Another consideration in the construction of the 40 man roster is who does and doesn’t need to be protected from the Rule V draft.  Key relief prospects like Louis Coleman and Tim Collins as well as the majority of the big pitching prospects are all short of the time frame to be eligible for selection in the Rule V draft so there’s no reason to protect them by including them on the 40 man.  Hughes was alright as a rookie reliever and Chavez has some upside with his live arm at least.  Holland could be effective too, so there’s no reason to drop them.


The Royals signed Brian Anderson as an outfielder and he ended up in Triple A as a pitcher.  That’s among the weirder storylines from 2010.   Hernandez and Marte are easy cuts.  Neither was effective and Hernandez was little more than depth all season in Triple A.  The remaining group of Bullington, Humber and Barrera could all be outrighted off the roster and perhaps resigned again as minor league free agents so as not to count on the 40 man roster.  I don’t, however, think they should continue to take up a spot unless necessary.

Wait, you left off a couple of names

These two are both arbitration eligible.  I can only see one surviving the cut, though. The Royals will be thin in their starting rotation in 2011.  Greinke will lead the staff and Hochevar should be right behind him.  Gil Meche‘s shoulder problems have him relegated to the bullpen and unless he resigns for a one year deal, Bruce Chen won’t be back.  That leaves Sean O’Sullivan as the only other regular starter.  There’s a thin free agency pool of major league starters this offseason, to the Royals are better served keeping one of these two to maintain some balance.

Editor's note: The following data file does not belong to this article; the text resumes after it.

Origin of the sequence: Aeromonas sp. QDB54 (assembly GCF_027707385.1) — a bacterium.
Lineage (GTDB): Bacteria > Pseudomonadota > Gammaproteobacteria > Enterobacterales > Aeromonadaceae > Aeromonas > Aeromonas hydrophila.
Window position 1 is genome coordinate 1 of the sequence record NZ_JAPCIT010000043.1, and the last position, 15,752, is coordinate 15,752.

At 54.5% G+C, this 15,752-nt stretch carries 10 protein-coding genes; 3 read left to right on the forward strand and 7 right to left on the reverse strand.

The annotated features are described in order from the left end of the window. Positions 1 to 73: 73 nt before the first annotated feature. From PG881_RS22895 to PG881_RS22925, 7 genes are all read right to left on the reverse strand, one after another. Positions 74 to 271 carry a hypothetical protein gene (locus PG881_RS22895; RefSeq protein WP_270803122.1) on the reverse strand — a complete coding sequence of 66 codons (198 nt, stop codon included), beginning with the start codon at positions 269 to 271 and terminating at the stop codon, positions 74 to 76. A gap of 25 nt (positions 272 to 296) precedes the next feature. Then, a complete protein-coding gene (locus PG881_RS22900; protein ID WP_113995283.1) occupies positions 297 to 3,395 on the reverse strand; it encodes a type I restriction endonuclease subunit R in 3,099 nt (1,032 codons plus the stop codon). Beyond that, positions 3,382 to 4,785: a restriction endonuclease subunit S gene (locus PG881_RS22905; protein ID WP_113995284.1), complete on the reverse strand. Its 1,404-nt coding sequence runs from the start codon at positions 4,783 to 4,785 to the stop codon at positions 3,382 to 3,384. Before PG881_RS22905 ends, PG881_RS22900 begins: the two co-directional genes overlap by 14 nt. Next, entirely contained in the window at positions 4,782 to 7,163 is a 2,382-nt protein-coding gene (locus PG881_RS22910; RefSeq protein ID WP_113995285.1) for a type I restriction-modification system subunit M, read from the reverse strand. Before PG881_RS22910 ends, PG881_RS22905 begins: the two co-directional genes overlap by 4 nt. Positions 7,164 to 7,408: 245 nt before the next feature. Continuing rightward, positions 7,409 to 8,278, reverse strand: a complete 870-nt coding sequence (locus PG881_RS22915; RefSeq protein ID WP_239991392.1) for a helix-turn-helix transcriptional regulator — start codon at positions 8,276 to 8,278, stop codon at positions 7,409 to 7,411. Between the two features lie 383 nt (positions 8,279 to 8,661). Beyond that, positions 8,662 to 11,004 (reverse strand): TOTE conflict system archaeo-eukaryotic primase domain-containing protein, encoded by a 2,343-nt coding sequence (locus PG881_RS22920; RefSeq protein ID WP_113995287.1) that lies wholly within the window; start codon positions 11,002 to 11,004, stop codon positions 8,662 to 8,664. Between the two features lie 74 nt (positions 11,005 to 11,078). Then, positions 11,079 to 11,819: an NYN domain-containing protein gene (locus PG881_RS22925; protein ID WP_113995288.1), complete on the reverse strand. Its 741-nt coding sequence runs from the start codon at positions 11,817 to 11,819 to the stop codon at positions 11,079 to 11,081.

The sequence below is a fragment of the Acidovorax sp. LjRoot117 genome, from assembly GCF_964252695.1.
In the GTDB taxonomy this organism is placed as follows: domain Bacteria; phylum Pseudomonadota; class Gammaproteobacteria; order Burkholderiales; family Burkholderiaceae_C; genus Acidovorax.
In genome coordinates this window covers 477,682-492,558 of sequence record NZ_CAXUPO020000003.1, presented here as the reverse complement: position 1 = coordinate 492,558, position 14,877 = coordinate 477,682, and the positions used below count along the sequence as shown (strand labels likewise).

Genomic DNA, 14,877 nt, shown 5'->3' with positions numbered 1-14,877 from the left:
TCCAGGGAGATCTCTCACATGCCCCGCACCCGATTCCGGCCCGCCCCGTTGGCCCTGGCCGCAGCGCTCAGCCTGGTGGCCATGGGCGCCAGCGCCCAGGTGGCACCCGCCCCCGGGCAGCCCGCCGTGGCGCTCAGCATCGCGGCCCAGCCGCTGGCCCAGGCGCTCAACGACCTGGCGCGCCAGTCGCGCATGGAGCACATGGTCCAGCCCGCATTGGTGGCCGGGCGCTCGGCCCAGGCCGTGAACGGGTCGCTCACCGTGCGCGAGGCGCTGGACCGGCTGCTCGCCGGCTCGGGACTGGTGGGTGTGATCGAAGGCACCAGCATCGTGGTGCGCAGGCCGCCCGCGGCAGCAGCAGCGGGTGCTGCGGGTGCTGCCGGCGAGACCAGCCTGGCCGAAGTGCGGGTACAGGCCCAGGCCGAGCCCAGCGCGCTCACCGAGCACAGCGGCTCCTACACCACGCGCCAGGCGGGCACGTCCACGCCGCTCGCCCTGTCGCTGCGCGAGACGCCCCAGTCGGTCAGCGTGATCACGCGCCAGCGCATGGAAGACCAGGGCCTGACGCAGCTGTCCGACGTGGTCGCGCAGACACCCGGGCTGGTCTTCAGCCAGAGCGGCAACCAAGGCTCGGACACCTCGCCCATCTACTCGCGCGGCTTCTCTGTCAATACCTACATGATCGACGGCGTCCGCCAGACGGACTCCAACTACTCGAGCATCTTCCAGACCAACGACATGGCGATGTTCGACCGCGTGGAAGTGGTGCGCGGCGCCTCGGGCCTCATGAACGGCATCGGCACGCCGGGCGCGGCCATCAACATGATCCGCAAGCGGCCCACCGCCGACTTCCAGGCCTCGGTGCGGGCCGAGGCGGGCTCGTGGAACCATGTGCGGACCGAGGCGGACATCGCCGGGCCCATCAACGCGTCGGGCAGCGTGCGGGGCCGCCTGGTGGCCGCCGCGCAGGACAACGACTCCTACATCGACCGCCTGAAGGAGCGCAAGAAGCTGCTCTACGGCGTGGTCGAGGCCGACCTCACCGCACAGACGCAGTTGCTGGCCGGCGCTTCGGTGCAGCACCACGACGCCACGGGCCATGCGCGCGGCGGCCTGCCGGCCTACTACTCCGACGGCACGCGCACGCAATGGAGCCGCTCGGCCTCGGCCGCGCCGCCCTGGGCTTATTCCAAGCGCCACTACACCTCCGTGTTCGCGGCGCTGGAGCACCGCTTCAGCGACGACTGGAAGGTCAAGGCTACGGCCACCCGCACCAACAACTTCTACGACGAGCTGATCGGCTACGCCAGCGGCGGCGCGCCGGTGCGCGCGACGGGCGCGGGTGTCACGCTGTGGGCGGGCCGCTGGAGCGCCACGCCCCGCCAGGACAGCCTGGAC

Brian Bannister is the everyman’s baseball player, egghead or not.  He gets the maximum out of his abilities through careful preparation and thought and at times looks like he’s put it all together.  But while he gets a lot out of his skills, his skills are deteriorating and it’s questionable they were all that potent to begin with.

It pains me, too, because Bannister is one of my favorite Royals of the last five years.  But this is a results business, and I’d be absolutely shocked if he were offered a contract.

Davies, on the other hand, has the look of a big league pitcher and the stuff to match.  What he lacks is the heart and confidence to step on the mound, stare down a tense moment, and rise above it.  He improved his BB/9 rate and stayed in the same range of his career strikeout rate while compiling a career high in innings pitched, beating his previous high by nearly 50 innings.  He’ll get a slight raise from his 2010 salary of $1.8 million.  I’ve never been accused of being on the Kyle Davies bandwagon, but he’s two and a half years younger than Bannister and can still get better, or at least show less regression.  Between the two, Davies would be the only one I’d be certain would stick on the roster all season.

So that makes 15 pitchers remaining on the 40 man roster out of an original 22.  I’ll assume Bruce Chen signs elsewhere, though I’d accept him back for one more season if he and the team can agree to it.  For this exercise, let’s assume he plies his trade for another organization.  That 43 man roster has trimmed down to 35 (the six cuts listed above, Chen signing elsewhere, and Bannister being non-tendered in arbitration).

Later, we’ll take a look at the hitters and who sticks around there.

Then, the fun part, filling the holes left by the dearly departed (though I hold out hope Jeff Francoeur isn’t one of the fillers…sorry Gage).

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Tags: AL Central Baseball Brian Bannister Bruce Chen Gil Meche Joakim Soria Kansas City Royals KC Kyle Davies Luke Hochevar MLB Royals Zack Greinke